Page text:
Financial exclusion has become a big problem in the UK. Around this time last year the Select Committee on Financial Exclusion called on the UK’s banks, as well as the Financial Conduct Authority, to make tackling financial exclusion a priority. Currently, there are around 1.7 million people in the UK who don’t have a bank account. And roughly 40% of those of working age in the UK have tiny savings pots of less than £100. So, if you feel financially excluded then you are part of a large number of people who fall into the same category. But if you are financial excluded then what can you do about it?
What is financial exclusion?
Essentially, it means being outside of mainstream financial services. Someone who is financially excluded will have difficulty accessing – or be completely unable to access – those financial services, whether that’s credit cards or a bank account. However, those are not the only elements involved. If you’re financially included then you not only have the ability to access a range of financial products and services that are appropriate to your life and income but you also have the financial literacy and savvy to know how to manage them. The financially excluded may struggling with basic financial concepts and may not have the financial capacity to get to grips with the range of financial products that are available today.
What is the impact of being financially excluded?
The number of people who find themselves financially excluded can cause problems, not just for individuals but also for the country and its infrastructure.
- Employment issues. Many employers today will only pay wages into a bank account so those who don’t have one may struggle to get paid (or even to get work).
- Retirement poverty. Those without savings will struggle to get by in old age.
- Higher utility rates. Utility providers tend to drop their prices for those paying by direct debit, which is only an option for someone with a bank account.
- High fees. If you don’t have a bank account you may have to use high street cheque cashing stores, which charge high fees for transactions, on top of 7-9% of the value of the cheque.
- High interest credit. The financially included have access to attractive loans at affordable rates. Those who are financially excluded may have no option but to borrow high interest credit, which is more costly to repay.
- Insurance protection. Insurance is another financial product that those who are financially excluded don’t have, leaving them completely unprotected in the event of fire, theft or flooding.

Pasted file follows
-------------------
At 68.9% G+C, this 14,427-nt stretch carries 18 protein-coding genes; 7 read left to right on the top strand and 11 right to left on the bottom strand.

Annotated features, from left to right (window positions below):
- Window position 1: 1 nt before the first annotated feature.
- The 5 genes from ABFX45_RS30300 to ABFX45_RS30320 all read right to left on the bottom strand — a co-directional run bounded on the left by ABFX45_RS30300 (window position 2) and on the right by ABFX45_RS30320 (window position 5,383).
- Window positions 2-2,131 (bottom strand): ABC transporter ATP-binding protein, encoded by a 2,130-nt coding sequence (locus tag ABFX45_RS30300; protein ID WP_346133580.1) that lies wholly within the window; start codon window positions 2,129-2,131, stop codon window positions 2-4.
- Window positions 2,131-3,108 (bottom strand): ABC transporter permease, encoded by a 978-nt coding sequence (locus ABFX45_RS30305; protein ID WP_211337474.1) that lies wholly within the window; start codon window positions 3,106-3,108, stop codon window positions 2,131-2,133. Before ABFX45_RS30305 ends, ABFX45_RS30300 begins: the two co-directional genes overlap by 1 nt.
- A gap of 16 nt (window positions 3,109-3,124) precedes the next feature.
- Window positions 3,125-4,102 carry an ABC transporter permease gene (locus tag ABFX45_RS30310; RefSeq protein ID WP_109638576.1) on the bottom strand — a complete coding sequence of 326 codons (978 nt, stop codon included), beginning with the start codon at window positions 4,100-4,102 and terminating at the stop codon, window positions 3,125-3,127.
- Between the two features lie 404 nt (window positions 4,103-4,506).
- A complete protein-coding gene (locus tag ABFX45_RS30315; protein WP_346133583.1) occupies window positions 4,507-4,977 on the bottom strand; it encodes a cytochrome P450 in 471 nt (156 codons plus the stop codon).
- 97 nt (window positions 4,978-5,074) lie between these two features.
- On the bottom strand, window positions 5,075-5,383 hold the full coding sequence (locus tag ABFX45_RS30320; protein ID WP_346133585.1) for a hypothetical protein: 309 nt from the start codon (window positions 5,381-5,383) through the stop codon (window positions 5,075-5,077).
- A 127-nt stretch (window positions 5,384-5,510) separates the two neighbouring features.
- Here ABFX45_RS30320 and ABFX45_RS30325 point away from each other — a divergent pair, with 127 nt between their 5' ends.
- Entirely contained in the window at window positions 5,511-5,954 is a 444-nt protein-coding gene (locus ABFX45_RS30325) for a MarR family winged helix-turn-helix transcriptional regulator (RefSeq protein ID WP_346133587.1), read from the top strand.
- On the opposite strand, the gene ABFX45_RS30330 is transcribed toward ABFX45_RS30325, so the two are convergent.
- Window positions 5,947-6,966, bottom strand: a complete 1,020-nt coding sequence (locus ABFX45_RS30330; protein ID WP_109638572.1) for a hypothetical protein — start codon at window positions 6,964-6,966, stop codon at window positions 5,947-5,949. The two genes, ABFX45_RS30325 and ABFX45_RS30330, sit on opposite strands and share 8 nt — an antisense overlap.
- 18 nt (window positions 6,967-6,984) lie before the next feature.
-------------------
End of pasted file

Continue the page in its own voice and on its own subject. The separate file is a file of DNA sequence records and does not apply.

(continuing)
- Social exclusion. There is plenty of evidence that financial exclusion reinforces social exclusion – but also that financial inclusion can reverse social exclusion if it is correctly tackled.
What can you do about financial exclusion?
The Post Office Card Account (POCA) – if you don’t have a bank account then the POCA enables you to receive pensions, benefits and tax credit and withdraw cash without expensive fees.
Basic bank accounts – as part of an initiative towards universal banking in the UK, 17 mainstream financial services providers now offer basic bank accounts. These don’t provide overdrafts or credit but basic account services without credit checks.
Financial skills for life – this is a partnership between Citizens Advice and Prudential plc, designed to improve financial literacy and understanding for anyone who feels financially excluded. It includes resources such as financial training and digital money coaches.
The Social Fund – the Social Fund provided a range of grants and interest free loans to people on low incomes. Unfortunately, it was abolished by the Coalition Government’s Welfare Reform Act in 2013. It has been replaced by funding made available to local authorities who can still provide assistance in their local areas to those in need.
Pensions auto-enrolment – around 80% of people believe that the state pension will be sufficient to cover the cost of retirement. However, this is barely the case now and certainly won’t be in the decades to come. Pensions auto-enrolment means anyone over the age of 22 earning £10,000 or more a year is automatically enrolled into a workplace pension to which an employer also contributes. If you don’t have any savings for retirement then don’t opt out of auto-enrolment.
Getting out of debt – over indebtedness is one of the main reasons that people remain financially excluded. However, there are a number of free services and organisations designed to help people get out of debt, including the National Debtline, Citizens Advice, and charities such as Step Change.
- Which benefits should your family be claiming?
- All you need to know about Universal Credit and how it works
- How people cope when they don’t have a bank account
- Cash loans that don’t need a bank account